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You Can Construct Your Own Sculptures With Special Clay That Bakes in the Oven

We often think of ceramics as being made with porcelain clay and, a lot of times, that is the case. But did you know there’s another way to create sculptures without a kiln? Oven bake clay is a popular way for crafters and professional artists alike to build ceramics. Using the same construction techniques as conventional clay, you can bring your artistic vision to life in a regular kitchen oven—that's right, from the comfort of your own home.

What is oven bake clay?

Oven bake clay, commonly known as polymer clay or Sculpey, is made from synthetic materials that include PVC powder, plasticizers, binders, fillers, lubricant, and pigments. When placed in the oven, the powdered PVC softens into the plasticizers and forms a solid plastic mass.

Polymer clay is an accessible material to work with. It’s relatively inexpensive and can be manipulated to form figurines, beads for jewelry, decorative vases, and much more. Many artists like to combine Sculpey with other materials into mixed media creations. And unlike conventional clay, the oven bake version is sold as solid colors—so rather than glazing your sculpture after the fact, you can form your sculpture in your chosen hue and not have to paint it afterward. If you do choose surface adornments, however, that’s easy, too. You can use acrylic paint to add detail to your work and glaze it using special mediums.

Sculpey comes in a variety of colors.

This sampler is a great option for trying out many colors…

Sculpey Oven Bake Clay

Polyform | $20.03

… but if you prefer neutrals, these are available, too.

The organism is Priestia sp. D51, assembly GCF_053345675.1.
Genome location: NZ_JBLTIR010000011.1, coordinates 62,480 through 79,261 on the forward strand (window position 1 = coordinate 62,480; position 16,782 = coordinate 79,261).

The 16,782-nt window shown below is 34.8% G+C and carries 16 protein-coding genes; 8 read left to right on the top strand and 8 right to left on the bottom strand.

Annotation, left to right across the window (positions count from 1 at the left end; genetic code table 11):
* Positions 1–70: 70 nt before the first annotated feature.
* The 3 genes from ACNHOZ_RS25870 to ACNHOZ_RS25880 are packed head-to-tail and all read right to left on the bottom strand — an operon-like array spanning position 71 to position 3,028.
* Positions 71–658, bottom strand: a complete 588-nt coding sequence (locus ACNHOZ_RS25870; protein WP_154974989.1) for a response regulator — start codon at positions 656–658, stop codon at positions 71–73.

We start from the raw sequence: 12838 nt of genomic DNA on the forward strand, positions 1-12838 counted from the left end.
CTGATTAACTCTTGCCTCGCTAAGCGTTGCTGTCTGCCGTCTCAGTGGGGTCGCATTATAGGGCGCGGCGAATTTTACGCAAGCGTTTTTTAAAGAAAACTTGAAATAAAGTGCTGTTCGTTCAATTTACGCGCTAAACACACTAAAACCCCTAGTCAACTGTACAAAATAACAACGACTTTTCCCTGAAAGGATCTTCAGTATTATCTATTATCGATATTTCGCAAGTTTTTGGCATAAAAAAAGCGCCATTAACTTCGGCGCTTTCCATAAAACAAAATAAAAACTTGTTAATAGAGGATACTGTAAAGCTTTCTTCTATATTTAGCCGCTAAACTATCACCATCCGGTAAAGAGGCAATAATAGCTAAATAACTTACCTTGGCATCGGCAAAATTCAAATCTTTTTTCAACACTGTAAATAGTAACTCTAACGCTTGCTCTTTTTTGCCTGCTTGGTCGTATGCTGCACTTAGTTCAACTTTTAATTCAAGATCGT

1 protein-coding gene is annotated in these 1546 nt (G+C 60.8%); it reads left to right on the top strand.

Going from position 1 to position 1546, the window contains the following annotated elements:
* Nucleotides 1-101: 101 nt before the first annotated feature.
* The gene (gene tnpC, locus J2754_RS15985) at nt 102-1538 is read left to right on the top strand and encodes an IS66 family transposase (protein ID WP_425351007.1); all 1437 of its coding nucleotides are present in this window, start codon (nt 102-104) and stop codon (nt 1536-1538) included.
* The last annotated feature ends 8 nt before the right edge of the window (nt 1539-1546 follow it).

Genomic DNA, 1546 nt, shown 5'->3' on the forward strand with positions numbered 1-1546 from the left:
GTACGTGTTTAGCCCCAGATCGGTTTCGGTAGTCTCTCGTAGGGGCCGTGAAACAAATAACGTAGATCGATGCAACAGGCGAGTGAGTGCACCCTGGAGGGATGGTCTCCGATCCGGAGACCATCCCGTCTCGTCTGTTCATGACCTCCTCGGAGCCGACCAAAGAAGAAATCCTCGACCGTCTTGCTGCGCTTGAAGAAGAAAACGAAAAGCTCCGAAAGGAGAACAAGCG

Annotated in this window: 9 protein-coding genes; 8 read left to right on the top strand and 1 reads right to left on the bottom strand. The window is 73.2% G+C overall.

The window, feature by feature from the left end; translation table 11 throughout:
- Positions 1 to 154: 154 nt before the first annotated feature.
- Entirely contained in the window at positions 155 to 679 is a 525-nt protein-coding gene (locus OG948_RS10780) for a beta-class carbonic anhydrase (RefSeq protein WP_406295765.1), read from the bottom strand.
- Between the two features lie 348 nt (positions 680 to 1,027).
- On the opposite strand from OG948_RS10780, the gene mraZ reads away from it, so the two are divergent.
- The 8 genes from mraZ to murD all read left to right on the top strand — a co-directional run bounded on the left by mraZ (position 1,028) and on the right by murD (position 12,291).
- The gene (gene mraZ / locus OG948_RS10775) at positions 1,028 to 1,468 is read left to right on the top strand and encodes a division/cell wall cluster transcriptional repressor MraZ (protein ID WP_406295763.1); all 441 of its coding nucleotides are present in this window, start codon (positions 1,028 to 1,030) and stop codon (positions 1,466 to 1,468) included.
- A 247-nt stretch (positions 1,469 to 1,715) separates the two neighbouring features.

Sculpey Oven Bake Clay

Polyform | $9.98

Sculpey Oven Bake Clay

Polyform | $6.49

How to Bake Sculpey

Polyform | $34.13

Starting a sculpture with oven bake clay is fun and easy.

One of the best things about oven bake clay is that you can practice the same techniques you’d use if you were molding clay from the earth. Before you begin building, you must “warm up” the Sculpey by kneading it with your hands or pinching it between your fingers.

Try some of these materials!

Sculpey Clay Tools

WINCAN | $16.98

Rolling pin. Use a rolling pin to flatten your Sculpey into a disc and to ensure that you get rid of any air bubbles in the clay.

Sculpting tools. If you’ve ever worked with conventional clay, great news—you can use the same pottery carving tools on Sculpey! This set by WINCAN includes a staggering 30 pieces in all shapes and sizes. They are well-regarded for being great tools for carving, modeling, cutting, and scraping.

Bamboo skewers. These work well if you're trying to poke tiny holes in your clay, such as for beads and other jewelry.

Sculpey Oven Bake Clay

Polyform | $5.96

Wax paper to protect your work surface. Polymer clay can affect certain finishes. If you’re not working on marble or glass, you’ll want to tape a sheet of wax paper to your table to protect it.

Bake & Bond adhesive. Use this special glue to attach two raw pieces of clay together. Once they are baked in the oven, they form a strong bond.

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Sara Barnes

Sara Barnes is a Staff Editor at My Modern Met, Manager of My Modern Met Store, and co-host of the My Modern Met Top Artist Podcast. As an illustrator and writer living in Seattle, she chronicles illustration, embroidery, and beyond through her blog Brown Paper Bag and Instagram @brwnpaperbag. She wrote a book about embroidery artist Sarah K. Benning titled 'Embroidered Life' that was published by Chronicle Books in 2019. Sara is a graduate of the Maryland Institute College of Art. She earned her BFA in Illustration in 2008 and MFA in Illustration Practice in 2013.
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